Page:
Dayton Has A Plan To Lower Its Eviction Rate
With one of the highest eviction rates in the country, Dayton city leaders set out to do something about it last year with the formation of an Eviction Task Force. This summer, city commissioners passed two task force recommendations and may take further steps.
Under legislation passed June 3, landlords must cap any late fees to 5% of monthly rent, or a maximum of $25. Additionally, landlords must give renters a receipt if they pay in cash or by money order. This is important because some low-income tenants, who don't have bank accounts, have trouble proving in court their rent was paid.
"Dayton was facing an eviction crisis before COVID-19, and we know that it is likely to be deepened by the economic fallout of the pandemic," says Mayor Nan Whaley, who convened the task force. "I am grateful for the hard work of the Eviction Task Force to dig deep into these issues and identify some actions the city commission could take immediately to address the needs of low-income tenants."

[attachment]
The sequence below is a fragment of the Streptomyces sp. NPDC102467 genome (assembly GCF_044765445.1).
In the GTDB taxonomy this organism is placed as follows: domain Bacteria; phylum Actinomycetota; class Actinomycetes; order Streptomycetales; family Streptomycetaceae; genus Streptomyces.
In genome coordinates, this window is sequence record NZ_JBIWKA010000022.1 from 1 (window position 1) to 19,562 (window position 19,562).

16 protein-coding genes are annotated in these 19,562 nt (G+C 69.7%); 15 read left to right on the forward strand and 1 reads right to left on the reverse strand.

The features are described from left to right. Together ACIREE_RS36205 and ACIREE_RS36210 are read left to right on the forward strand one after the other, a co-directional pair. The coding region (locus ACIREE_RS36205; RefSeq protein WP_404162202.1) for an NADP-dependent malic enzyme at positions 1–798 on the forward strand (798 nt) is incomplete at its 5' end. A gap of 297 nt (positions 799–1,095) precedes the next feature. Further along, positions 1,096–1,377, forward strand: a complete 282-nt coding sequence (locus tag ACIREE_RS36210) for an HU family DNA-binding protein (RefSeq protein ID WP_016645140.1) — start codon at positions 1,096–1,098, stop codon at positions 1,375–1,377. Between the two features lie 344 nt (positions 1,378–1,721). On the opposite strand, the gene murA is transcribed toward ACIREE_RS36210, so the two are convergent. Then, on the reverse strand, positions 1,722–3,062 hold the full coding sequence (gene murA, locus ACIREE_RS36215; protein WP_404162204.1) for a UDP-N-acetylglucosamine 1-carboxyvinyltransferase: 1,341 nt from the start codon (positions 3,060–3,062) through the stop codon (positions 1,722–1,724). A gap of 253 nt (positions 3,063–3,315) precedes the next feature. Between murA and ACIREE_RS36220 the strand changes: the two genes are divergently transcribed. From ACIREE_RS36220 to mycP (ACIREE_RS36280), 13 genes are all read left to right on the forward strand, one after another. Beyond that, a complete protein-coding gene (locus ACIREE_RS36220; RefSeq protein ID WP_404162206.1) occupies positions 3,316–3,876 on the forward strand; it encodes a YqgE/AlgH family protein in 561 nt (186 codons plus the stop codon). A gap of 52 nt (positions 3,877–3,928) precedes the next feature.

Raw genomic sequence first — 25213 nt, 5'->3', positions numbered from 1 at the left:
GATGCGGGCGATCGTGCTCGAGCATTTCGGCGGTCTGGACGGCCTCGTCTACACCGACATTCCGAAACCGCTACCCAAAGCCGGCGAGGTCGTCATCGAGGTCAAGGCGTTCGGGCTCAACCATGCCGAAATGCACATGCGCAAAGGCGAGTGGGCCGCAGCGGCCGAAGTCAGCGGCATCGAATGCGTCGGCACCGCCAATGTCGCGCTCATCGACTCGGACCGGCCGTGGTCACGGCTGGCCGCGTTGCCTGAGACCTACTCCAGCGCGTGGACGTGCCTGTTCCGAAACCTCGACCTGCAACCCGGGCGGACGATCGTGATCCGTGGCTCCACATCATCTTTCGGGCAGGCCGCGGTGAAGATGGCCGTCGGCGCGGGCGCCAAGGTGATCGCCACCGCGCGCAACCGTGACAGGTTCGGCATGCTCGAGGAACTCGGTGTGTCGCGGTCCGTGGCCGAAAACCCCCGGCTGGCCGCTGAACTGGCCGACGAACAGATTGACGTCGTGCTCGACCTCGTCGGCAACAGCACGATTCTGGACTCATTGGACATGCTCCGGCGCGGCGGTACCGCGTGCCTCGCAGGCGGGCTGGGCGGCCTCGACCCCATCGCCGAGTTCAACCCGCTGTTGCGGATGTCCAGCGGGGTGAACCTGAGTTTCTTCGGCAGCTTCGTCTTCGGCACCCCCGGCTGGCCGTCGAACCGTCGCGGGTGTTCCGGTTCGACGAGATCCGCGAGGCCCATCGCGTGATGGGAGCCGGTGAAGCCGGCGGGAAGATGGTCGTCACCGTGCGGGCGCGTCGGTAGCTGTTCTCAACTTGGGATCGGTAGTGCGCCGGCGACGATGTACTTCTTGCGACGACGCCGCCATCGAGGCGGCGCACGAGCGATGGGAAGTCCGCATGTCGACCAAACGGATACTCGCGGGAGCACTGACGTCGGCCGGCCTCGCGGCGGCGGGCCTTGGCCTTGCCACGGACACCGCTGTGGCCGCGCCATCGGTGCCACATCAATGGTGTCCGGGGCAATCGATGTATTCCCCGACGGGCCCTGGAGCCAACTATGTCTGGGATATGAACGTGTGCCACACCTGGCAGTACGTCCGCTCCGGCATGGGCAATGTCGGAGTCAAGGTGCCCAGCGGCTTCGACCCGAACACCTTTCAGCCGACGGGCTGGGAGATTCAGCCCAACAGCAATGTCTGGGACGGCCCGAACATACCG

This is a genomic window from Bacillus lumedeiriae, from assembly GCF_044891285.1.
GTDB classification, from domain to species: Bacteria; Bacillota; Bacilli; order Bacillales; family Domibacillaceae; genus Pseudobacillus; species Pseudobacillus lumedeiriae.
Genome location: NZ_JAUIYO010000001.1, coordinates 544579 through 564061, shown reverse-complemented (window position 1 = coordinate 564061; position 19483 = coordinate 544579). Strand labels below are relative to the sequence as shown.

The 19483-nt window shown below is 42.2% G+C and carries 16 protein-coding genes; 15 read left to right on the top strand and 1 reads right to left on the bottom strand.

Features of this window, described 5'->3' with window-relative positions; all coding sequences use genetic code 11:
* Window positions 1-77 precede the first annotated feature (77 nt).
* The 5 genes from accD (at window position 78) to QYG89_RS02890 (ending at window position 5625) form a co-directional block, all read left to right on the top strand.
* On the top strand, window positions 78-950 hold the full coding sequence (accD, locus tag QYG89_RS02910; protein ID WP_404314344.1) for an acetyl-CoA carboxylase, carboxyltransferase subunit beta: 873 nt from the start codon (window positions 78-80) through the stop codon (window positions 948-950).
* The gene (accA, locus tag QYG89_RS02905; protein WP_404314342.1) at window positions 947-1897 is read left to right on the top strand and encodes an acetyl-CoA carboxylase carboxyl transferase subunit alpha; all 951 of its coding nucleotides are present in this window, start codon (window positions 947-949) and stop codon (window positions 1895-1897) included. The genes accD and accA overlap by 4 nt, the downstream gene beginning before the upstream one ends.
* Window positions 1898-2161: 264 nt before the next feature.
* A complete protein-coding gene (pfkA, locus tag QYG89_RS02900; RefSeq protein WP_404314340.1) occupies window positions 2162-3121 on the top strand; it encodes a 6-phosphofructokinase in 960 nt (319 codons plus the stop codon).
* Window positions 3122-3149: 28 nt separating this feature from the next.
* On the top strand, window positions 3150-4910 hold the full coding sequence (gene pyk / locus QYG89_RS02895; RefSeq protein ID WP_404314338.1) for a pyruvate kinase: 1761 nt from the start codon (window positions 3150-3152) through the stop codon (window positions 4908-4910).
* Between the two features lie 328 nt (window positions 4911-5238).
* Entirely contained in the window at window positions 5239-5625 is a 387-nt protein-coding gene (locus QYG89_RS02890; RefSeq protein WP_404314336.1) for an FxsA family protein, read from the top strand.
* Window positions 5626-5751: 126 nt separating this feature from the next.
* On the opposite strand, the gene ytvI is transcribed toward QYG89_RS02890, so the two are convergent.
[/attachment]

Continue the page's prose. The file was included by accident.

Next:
Now Whaley is setting her sights on possible "Stay If You Pay" legislation. She says in Ohio landlords can still evict you even if you pay what you owe after being put on eviction notice. Whaley is trying to get the attention of state lawmakers to pass such legislation to make sure people can stay in their homes.
The problem is also being addressed on a national level.
"We are a country that does not believe housing is a human right and I think that if we do think that we need to start acting that way to provide quality housing for people who cannot afford it," she says.
Whaley says eviction is just one part of the overall housing issue Dayton is trying to solve. She says even though there are a lot of vacancies, there is still a housing shortage because those houses really aren't inhabitable.
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